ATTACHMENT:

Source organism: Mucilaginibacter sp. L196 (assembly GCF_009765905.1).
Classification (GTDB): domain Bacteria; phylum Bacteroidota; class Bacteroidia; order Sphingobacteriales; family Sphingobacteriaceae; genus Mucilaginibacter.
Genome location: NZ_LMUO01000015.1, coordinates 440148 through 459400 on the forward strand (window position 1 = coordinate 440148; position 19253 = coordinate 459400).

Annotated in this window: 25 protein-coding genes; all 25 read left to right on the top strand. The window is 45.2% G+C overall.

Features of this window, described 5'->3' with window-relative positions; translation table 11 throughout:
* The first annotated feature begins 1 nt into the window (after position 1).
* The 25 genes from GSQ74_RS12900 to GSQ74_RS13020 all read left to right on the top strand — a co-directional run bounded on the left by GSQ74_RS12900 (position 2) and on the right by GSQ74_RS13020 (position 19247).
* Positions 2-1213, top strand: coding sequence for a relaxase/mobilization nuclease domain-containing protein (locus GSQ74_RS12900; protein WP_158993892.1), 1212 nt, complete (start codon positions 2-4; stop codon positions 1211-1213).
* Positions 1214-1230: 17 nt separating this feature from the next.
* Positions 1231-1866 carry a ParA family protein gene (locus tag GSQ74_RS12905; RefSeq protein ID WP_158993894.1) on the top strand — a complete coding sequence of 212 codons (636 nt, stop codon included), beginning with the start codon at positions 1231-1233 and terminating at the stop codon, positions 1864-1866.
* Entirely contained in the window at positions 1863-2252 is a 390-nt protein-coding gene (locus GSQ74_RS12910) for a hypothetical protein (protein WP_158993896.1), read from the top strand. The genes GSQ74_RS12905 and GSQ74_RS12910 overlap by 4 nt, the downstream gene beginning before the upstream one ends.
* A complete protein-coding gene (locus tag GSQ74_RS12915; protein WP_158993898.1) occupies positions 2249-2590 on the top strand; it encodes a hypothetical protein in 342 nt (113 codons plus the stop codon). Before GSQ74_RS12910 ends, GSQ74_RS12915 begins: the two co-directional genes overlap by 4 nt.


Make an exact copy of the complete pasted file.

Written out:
Source organism: Mucilaginibacter sp. L196 (assembly GCF_009765905.1).
Classification (GTDB): domain Bacteria; phylum Bacteroidota; class Bacteroidia; order Sphingobacteriales; family Sphingobacteriaceae; genus Mucilaginibacter.
Genome location: NZ_LMUO01000015.1, coordinates 440148 through 459400 on the forward strand (window position 1 = coordinate 440148; position 19253 = coordinate 459400).

Annotated in this window: 25 protein-coding genes; all 25 read left to right on the top strand. The window is 45.2% G+C overall.

Features of this window, described 5'->3' with window-relative positions; translation table 11 throughout:
* The first annotated feature begins 1 nt into the window (after position 1).
* The 25 genes from GSQ74_RS12900 to GSQ74_RS13020 all read left to right on the top strand — a co-directional run bounded on the left by GSQ74_RS12900 (position 2) and on the right by GSQ74_RS13020 (position 19247).
* Positions 2-1213, top strand: coding sequence for a relaxase/mobilization nuclease domain-containing protein (locus GSQ74_RS12900; protein WP_158993892.1), 1212 nt, complete (start codon positions 2-4; stop codon positions 1211-1213).
* Positions 1214-1230: 17 nt separating this feature from the next.
* Positions 1231-1866 carry a ParA family protein gene (locus tag GSQ74_RS12905; RefSeq protein ID WP_158993894.1) on the top strand — a complete coding sequence of 212 codons (636 nt, stop codon included), beginning with the start codon at positions 1231-1233 and terminating at the stop codon, positions 1864-1866.
* Entirely contained in the window at positions 1863-2252 is a 390-nt protein-coding gene (locus GSQ74_RS12910) for a hypothetical protein (protein WP_158993896.1), read from the top strand. The genes GSQ74_RS12905 and GSQ74_RS12910 overlap by 4 nt, the downstream gene beginning before the upstream one ends.
* A complete protein-coding gene (locus tag GSQ74_RS12915; protein WP_158993898.1) occupies positions 2249-2590 on the top strand; it encodes a hypothetical protein in 342 nt (113 codons plus the stop codon). Before GSQ74_RS12910 ends, GSQ74_RS12915 begins: the two co-directional genes overlap by 4 nt.